Our fist pick was "Backyard Aquaponics" because it demonstrates an operation which is small enough to be affordable for hobbyists, but also high tech enough to be scalable for larger operations.
Your state university extension service will always be a vital resource for anything having to do with agriculture, so we included a video below from Purdue University to show the information they provide for larger scale operations. The primary value from aquaponics comes from the plants, so the smaller scale systems often use inedible fish stocks like goldfish. This video shows several larger operations which include edible fish.
We liked "Internet of Food," since the author has done an excellent job with his aquaponics systems (his fish and plants appear to be in great condition). With a background in robotics he's developed some impressive prototypes, and he does a good job of explaining aquaponics.
One of the more well known experts in the aquaponics industry is Murray Hallam, so we've included one of his videos showing an example of a commercial aquaponics operation.
The unique advantages of aquaponic systems are:
Some conceivable disadvantages with aquaponics are:
This was the primary reason we saw the need for a green virtual community network. Sustainability is about so many things, and everyone has their own individual take on what green living is all about. Aside from the environmental issues you can think of, I could ask, is my financial situation sustainable? What about my career, my life, even my attitude about life? Anything that's not sustainable will sooner or later break down, so shouldn't we be asking these questions about everything?
This is why the subject is broad enough that everyone has a valuable role to play. Living a sustainable life is more challenging. It requires higher degrees of resourcefulness. It takes more diplomacy, more cooperation, more skills. It's not a go-it-alone kind of thing and none of us can rush out and "save the world" all by ourselves.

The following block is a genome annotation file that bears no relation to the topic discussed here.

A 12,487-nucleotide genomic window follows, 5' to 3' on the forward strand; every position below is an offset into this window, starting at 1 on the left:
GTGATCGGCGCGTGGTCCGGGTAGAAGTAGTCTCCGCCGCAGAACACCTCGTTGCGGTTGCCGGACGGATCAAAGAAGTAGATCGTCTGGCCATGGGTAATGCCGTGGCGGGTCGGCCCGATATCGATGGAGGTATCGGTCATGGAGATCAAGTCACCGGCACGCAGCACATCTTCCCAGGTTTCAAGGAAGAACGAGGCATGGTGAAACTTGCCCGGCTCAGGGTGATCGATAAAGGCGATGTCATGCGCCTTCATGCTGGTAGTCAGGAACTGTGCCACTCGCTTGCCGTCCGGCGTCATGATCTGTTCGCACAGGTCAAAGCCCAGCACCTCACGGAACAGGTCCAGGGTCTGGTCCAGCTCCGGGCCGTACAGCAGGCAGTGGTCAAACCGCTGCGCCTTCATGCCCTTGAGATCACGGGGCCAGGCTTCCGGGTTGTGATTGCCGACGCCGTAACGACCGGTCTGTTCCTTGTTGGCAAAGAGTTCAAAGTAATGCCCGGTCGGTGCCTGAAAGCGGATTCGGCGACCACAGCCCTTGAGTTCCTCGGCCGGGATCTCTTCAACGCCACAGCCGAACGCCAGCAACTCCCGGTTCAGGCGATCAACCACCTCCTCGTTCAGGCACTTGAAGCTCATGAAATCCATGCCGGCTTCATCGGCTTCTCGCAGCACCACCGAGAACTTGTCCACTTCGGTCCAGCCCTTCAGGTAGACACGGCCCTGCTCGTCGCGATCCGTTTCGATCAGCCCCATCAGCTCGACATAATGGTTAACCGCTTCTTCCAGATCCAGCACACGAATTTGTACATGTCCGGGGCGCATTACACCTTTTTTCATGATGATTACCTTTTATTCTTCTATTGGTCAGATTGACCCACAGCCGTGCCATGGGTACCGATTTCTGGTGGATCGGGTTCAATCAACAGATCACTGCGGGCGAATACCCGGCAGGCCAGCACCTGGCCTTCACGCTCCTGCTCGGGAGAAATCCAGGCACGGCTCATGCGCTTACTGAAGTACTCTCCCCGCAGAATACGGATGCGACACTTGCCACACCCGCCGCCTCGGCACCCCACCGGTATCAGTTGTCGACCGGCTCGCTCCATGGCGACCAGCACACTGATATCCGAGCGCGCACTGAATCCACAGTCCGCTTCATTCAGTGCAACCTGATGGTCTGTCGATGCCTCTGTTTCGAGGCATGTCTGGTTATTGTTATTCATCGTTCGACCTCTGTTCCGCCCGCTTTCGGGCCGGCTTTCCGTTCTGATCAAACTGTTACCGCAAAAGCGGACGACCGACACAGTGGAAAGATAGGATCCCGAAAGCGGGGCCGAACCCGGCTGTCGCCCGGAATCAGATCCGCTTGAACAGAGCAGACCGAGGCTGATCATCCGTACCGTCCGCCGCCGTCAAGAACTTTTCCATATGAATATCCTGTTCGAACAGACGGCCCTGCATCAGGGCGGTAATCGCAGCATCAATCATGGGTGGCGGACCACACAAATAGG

We'll be expanding on this subject and writing more about it, but feel free to share your thoughts. Let us know where you fit in. Nothing is too small for something this big!]]>
We recently added a new slide show on the home page, for example, which can be used for showcasing numerous featured images in any given article. It's set to auto-play, but you can run through it manually by clicking the back and next arrows on the images. The two icons on the lower right are for larger popups and full screen viewing. This is now integrated as a standard template feature, and it can be applied anywhere in the site - whenever we need the added horsepower for delivering larger slide shows.
This next slide show is also handy for certain types of content.[See image gallery at www.greenhubnetwork.com]
Some of your Public Listings will be invited to become featured posts in our green living blog, and this shows the different options we have for running slide shows if you have multiple photos to share. Videos like the one above are also easy to showcase if you have them hosted on a decent streaming server like Vimeo or YouTube.
Other future upgrades will include more advanced search features, Google Maps, Event Calendars, etc.. The sky is the limit as to what we can keep doing with a site like this, so stay tuned.